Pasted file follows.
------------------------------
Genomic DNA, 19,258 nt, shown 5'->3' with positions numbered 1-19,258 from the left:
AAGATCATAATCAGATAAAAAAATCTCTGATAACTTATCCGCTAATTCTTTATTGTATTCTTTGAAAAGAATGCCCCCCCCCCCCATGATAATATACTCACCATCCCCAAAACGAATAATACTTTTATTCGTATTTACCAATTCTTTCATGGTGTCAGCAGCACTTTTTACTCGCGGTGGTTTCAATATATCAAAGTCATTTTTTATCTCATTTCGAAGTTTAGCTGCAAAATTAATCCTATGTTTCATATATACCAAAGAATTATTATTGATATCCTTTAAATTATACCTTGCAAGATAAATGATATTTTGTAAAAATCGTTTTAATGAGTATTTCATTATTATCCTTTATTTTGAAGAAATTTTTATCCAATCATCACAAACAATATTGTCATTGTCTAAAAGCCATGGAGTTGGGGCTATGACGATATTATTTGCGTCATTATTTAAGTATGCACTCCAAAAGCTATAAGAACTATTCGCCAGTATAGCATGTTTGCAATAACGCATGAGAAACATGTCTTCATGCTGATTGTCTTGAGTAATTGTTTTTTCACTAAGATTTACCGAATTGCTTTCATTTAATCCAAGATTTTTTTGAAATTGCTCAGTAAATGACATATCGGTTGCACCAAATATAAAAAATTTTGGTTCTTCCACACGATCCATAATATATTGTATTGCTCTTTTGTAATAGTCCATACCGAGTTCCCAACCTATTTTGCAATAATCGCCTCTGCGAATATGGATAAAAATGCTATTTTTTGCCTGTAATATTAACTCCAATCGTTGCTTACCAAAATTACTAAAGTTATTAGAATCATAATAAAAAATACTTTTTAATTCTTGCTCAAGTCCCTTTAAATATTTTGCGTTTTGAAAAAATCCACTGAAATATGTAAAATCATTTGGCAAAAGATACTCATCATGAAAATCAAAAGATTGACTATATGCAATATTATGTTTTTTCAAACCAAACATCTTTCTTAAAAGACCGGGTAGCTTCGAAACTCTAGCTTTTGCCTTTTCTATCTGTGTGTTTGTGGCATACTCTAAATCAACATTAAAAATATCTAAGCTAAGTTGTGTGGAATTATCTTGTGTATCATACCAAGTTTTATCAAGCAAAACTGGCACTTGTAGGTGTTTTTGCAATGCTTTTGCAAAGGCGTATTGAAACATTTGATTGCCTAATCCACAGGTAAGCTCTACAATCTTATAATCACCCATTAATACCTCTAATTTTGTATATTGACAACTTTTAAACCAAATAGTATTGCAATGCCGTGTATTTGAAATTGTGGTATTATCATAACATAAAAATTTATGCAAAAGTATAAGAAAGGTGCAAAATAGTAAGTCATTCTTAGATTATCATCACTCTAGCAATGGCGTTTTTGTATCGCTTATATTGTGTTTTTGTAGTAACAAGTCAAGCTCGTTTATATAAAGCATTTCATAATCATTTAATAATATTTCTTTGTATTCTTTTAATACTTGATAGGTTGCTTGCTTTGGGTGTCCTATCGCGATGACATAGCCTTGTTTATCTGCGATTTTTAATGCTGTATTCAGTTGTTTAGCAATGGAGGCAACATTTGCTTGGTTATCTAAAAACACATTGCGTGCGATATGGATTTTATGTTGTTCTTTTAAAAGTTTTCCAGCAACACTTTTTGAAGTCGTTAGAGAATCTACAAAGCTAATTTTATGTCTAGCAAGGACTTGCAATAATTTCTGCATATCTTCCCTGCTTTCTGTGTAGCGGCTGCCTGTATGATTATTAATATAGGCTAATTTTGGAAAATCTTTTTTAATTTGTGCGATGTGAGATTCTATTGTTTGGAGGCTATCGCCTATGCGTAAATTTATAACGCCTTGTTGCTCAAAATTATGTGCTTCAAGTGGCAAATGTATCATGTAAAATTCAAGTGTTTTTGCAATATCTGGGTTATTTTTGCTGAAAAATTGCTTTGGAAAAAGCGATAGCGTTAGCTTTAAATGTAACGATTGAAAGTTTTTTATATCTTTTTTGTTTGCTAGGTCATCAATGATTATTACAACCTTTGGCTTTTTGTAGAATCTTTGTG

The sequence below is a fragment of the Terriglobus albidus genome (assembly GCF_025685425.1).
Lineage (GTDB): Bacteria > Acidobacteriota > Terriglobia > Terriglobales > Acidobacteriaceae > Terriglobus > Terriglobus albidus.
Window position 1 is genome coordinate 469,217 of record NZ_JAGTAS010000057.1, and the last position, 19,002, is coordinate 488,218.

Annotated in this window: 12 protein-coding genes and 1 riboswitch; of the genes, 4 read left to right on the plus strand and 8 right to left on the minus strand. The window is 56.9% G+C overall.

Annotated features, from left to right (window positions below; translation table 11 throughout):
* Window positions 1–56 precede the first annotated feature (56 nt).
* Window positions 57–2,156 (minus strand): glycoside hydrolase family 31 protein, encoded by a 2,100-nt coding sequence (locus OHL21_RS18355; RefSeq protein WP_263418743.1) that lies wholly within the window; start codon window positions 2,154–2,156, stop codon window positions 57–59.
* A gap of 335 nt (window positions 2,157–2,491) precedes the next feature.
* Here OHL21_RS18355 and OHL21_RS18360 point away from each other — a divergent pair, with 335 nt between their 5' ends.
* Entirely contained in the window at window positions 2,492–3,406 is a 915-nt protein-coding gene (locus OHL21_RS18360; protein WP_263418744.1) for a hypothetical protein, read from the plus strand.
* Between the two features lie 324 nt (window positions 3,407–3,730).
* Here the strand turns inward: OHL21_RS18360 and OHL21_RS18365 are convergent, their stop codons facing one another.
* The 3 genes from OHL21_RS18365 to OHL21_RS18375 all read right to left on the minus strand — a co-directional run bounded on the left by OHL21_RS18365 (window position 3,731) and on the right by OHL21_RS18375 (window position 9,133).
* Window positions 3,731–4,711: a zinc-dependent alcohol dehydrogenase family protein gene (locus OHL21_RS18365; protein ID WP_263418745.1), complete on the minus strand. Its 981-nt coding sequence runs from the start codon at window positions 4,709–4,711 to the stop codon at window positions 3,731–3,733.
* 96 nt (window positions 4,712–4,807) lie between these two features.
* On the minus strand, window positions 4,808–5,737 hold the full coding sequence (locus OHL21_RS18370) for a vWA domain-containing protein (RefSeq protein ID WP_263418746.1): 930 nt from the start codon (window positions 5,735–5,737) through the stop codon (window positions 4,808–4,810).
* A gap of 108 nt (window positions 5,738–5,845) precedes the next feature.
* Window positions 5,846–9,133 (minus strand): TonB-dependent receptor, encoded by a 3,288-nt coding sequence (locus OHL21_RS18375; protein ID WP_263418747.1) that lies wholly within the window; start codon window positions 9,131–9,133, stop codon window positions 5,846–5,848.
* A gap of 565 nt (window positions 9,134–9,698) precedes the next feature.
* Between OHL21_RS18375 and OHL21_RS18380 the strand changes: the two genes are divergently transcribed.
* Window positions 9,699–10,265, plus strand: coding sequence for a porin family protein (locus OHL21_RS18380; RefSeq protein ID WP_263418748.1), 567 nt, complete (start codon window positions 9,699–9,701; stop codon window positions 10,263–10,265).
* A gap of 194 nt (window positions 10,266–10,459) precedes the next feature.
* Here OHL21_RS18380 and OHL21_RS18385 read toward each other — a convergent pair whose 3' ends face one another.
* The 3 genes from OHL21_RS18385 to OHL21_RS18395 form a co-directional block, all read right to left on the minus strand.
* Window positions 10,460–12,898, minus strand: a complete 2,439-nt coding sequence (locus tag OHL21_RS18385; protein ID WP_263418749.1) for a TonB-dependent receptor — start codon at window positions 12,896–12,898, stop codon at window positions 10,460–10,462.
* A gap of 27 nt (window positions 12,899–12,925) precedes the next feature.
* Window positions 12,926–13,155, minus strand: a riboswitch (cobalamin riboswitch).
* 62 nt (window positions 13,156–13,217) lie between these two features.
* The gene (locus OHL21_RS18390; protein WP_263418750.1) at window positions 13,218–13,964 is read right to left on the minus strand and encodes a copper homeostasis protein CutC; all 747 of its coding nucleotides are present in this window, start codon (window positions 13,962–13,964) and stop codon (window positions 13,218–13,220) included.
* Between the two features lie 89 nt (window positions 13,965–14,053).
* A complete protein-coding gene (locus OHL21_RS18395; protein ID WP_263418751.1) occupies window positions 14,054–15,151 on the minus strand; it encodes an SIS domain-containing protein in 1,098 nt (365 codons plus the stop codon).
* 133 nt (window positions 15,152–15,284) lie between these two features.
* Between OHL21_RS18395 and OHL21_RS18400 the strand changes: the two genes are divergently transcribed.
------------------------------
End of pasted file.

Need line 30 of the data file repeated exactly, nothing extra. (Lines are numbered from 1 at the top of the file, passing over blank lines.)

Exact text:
* 62 nt (window positions 13,156–13,217) lie between these two features.